Me: “This call is being recorded, right? Here is what I need you to do. 1) Refund all the charges made to this account associated with the service, including phone calls. 2) Refund all the charges associated with my mother having to change phone numbers, including for the unlisted number. 3) Cancel all future charges for having an unlisted number. 4) This is the most important: [Company] will contact the number of the person who organised this service, tell them that a mistake has been made, and that their delinquent child took advantage of the mistake to harass and annoy an innocent old lady. 5) Finally, [Company] will write a formal apology to my mother, describing how it happened and what they’ve done to fix it, including the results of that phone call.”

Telecommunication Company: “I’m not sure we can do that.”

Me: “In that case, I’m writing a formal complaint to the ombudsman. This is completely 100% [Telecommunication Company]’s fault for allowing this delinquency to happen.”

(A week later, a letter did indeed arrive from the company, apologising and describing what happened. Apparently, a parent had set up the service to allow their child, who was boarding interstate, to make calls back home. They were surprised that they hadn’t actually received any calls from said student, but figured things were going well. When they found out what happened, both they and the student passed on their apologies. The next month the next bill arrived. It contained seven months’ worth of refunds, plus a rebate for the cost of the private number. That rebate has appeared in all bills since.)

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Unfiltered Story #146062

, | Unfiltered | April 7, 2019

I worked in customer support for a big telephone company, and got quite a lot of stupid calls. One thing that customers often complained about was the 19 SEK administrative fee for sending out their bills to them by mail. We were instructed to advice our customers that they could avoid that fee by paying their bills online through their internet bank, or to have the bank set it up so that the bills would be paid automatically every month. Some older people distrust these modern methods, as they are afraid of phishing. One man in particular had his own solution to this problem:

Me: “I’m sorry, but there’s no way that we can remove these administrative charges.”

Old Man: “They have done it for me before!”

I read the notes on the man’s account and see that he’s called once a month for the past year trying to get us to remove the fee, and that we should not allow this anymore.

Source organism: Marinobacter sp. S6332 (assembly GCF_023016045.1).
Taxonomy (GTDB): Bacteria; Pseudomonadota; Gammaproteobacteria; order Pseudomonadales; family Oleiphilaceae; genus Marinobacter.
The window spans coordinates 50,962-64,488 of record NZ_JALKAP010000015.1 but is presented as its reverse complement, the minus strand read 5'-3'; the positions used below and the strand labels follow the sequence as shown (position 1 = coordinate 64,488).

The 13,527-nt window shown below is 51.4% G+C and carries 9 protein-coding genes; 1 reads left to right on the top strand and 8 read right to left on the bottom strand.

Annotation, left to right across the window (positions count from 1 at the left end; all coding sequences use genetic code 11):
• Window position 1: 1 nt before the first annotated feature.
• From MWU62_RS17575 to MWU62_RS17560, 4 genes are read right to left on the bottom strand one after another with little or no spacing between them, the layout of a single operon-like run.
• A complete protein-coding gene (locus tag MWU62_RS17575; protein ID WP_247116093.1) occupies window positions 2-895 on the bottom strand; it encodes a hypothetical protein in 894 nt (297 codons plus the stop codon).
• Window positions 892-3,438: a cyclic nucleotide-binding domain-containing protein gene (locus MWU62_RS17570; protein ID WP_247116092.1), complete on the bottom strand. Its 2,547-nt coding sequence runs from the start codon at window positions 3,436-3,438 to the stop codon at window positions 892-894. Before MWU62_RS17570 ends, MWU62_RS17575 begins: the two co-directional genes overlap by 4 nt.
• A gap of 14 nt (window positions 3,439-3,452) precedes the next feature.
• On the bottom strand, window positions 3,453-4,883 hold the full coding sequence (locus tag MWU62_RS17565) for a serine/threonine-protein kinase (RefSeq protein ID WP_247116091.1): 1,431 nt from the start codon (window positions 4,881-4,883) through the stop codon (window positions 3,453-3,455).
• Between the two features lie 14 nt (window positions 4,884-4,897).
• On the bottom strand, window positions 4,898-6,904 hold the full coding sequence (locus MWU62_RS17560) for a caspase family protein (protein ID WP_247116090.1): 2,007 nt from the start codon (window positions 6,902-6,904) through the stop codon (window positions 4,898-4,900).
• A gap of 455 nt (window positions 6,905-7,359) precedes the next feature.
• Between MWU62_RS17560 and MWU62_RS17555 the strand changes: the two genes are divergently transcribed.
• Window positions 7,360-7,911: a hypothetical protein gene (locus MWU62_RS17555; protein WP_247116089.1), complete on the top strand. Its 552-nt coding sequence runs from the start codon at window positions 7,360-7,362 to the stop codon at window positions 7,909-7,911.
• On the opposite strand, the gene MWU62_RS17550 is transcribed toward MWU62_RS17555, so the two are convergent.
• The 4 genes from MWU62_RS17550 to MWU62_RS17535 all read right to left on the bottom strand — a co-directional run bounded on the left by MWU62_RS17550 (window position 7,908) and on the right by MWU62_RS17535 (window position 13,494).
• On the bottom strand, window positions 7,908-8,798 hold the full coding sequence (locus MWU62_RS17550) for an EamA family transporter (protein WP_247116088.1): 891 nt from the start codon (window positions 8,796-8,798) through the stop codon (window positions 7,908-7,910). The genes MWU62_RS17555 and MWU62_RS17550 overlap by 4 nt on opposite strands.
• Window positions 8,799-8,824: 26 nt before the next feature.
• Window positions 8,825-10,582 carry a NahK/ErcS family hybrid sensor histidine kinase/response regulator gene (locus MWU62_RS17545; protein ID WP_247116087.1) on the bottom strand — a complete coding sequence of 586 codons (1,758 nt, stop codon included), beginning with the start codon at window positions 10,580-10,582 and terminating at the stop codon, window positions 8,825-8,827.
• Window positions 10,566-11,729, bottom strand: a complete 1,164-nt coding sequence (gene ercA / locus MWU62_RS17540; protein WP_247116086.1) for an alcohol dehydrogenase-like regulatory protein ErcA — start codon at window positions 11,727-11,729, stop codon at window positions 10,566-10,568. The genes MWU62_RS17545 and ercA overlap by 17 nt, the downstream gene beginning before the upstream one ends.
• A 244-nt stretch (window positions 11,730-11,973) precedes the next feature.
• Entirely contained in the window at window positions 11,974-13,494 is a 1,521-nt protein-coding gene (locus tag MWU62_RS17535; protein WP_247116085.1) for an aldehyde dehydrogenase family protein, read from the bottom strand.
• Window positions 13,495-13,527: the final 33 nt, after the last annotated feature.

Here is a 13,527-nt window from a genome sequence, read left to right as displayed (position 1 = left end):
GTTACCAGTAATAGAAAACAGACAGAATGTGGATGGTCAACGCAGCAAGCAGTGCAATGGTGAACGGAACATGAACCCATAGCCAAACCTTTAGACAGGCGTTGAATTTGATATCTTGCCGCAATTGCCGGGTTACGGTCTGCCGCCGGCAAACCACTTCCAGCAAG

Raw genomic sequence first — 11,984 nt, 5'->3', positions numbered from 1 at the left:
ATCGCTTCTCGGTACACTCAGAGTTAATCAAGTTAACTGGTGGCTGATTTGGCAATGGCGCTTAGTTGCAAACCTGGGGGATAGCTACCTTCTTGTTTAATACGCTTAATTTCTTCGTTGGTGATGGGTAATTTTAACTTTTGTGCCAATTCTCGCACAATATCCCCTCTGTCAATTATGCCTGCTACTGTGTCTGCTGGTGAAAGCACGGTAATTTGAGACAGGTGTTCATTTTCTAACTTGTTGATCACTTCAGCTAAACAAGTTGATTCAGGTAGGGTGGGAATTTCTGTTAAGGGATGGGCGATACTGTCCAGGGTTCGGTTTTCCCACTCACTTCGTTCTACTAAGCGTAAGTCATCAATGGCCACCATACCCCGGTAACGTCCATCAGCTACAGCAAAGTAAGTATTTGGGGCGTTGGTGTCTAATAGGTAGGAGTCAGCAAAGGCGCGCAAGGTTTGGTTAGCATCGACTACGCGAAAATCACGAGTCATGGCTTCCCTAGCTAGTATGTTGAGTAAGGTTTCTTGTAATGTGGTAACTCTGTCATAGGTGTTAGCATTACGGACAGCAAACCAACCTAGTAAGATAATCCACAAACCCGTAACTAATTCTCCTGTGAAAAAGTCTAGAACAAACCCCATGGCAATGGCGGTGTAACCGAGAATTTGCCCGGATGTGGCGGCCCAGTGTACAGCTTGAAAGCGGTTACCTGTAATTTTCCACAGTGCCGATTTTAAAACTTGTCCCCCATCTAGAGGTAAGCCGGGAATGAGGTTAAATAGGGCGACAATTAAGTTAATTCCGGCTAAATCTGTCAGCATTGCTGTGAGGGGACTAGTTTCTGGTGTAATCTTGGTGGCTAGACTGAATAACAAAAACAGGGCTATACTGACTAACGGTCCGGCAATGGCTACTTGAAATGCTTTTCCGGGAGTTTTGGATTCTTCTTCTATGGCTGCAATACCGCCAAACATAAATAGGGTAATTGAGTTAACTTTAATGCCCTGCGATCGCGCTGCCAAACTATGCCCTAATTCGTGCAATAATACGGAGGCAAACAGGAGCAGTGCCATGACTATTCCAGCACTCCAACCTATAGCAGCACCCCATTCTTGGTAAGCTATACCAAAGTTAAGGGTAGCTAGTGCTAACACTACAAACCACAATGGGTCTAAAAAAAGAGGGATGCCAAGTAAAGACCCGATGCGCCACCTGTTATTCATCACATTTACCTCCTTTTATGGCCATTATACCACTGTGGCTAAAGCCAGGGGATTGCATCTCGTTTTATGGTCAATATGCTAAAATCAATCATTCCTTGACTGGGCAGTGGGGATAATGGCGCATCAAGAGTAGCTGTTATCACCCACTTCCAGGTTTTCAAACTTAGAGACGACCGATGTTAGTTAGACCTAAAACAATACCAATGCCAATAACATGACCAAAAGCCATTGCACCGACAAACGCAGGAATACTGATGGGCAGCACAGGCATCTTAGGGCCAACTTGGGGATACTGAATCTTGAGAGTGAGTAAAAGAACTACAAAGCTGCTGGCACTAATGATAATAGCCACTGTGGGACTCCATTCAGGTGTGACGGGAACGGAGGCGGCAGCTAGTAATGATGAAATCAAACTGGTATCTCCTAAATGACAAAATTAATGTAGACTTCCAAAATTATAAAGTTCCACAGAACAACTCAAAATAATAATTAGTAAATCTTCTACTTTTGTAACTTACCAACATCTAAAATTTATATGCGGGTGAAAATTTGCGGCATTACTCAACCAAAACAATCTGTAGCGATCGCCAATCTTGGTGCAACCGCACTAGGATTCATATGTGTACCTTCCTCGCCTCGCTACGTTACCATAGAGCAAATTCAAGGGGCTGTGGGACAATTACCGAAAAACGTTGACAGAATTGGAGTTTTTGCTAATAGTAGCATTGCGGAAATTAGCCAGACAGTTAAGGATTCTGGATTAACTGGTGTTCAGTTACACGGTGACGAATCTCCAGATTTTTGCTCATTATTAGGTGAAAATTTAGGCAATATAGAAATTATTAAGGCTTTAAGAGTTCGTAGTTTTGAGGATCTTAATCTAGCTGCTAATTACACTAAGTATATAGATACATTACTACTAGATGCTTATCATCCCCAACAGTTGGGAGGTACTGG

Me: “Well, that may be, but we are not allowed to do that. If my coworkers have made a mistake, that’s their fault, but I can’t remove this fee for you, it’s against our rules.”

Old Man: You know, considering that I spend so much time going through my bills, writing out the sum and mailing to the bank to get the bills paid, I think YOU owe ME 19 SEK in administrative fees! You can take that off of my bill!”

Me: …”Yeah, I’ll pass that suggestion on to my supervisor. In the mean time, you have to pay the administrative fees.”

Math Is Hard, Okay?

, , , , | Working | March 21, 2019

I had a mobile phone through a major carrier. My contract ended, and I was able to get a better deal through one of their competitors. Without realising it, a final direct debit was paid to the original carrier after my contract had finished.

I didn’t realise until a month or so later, and by that stage I figured it was more effort than it was worth to try to get the money back, and put it down to a life lesson learned. I could have contested the charge, but due to the time elapsed it would have been an effort for a relatively small amount.

Many months after that, I received a bill from the original carrier stating that I had an overdue account, and to please pay the $0 outstanding. Thinking this was a computer glitch, I ignored it.

A few weeks later, I received another bill, stating that my account was in arrears by -$30, and interest had been charged, meaning I now owed -$27.

I called the number provided and got the representative to read out exactly what the bill said.

Thankfully, he could see the ridiculous nature of the situation, credited my bank account for the full amount, and I’ve never used that company ever again. They’ve since ceased their mobile phone business in Australia. Can’t say I’m surprised.